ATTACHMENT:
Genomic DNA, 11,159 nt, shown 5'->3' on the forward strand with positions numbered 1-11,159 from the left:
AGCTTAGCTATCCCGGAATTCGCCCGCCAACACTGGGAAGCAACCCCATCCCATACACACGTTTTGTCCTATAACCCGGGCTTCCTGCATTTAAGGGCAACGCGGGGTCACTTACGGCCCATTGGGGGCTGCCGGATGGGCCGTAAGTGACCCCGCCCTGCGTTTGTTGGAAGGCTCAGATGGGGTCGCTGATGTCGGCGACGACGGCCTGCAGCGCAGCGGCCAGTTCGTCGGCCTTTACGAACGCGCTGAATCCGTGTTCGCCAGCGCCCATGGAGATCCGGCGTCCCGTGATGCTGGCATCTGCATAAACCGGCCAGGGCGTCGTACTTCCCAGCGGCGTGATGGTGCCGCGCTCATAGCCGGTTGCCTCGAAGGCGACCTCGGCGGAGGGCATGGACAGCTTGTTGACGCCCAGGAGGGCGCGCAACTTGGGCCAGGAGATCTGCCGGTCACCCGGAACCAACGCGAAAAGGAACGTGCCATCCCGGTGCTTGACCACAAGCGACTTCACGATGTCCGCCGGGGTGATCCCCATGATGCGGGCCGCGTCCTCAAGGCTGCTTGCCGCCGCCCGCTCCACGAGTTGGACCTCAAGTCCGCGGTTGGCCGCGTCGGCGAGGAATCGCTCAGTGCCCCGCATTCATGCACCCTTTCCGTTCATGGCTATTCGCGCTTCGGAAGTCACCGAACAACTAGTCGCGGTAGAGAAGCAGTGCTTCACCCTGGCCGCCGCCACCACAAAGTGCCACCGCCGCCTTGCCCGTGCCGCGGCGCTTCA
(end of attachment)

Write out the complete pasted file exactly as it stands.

Genomic DNA, 11,159 nt, shown 5'->3' on the forward strand with positions numbered 1-11,159 from the left:
AGCTTAGCTATCCCGGAATTCGCCCGCCAACACTGGGAAGCAACCCCATCCCATACACACGTTTTGTCCTATAACCCGGGCTTCCTGCATTTAAGGGCAACGCGGGGTCACTTACGGCCCATTGGGGGCTGCCGGATGGGCCGTAAGTGACCCCGCCCTGCGTTTGTTGGAAGGCTCAGATGGGGTCGCTGATGTCGGCGACGACGGCCTGCAGCGCAGCGGCCAGTTCGTCGGCCTTTACGAACGCGCTGAATCCGTGTTCGCCAGCGCCCATGGAGATCCGGCGTCCCGTGATGCTGGCATCTGCATAAACCGGCCAGGGCGTCGTACTTCCCAGCGGCGTGATGGTGCCGCGCTCATAGCCGGTTGCCTCGAAGGCGACCTCGGCGGAGGGCATGGACAGCTTGTTGACGCCCAGGAGGGCGCGCAACTTGGGCCAGGAGATCTGCCGGTCACCCGGAACCAACGCGAAAAGGAACGTGCCATCCCGGTGCTTGACCACAAGCGACTTCACGATGTCCGCCGGGGTGATCCCCATGATGCGGGCCGCGTCCTCAAGGCTGCTTGCCGCCGCCCGCTCCACGAGTTGGACCTCAAGTCCGCGGTTGGCCGCGTCGGCGAGGAATCGCTCAGTGCCCCGCATTCATGCACCCTTTCCGTTCATGGCTATTCGCGCTTCGGAAGTCACCGAACAACTAGTCGCGGTAGAGAAGCAGTGCTTCACCCTGGCCGCCGCCACCACAAAGTGCCACCGCCGCCTTGCCCGTGCCGCGGCGCTTCA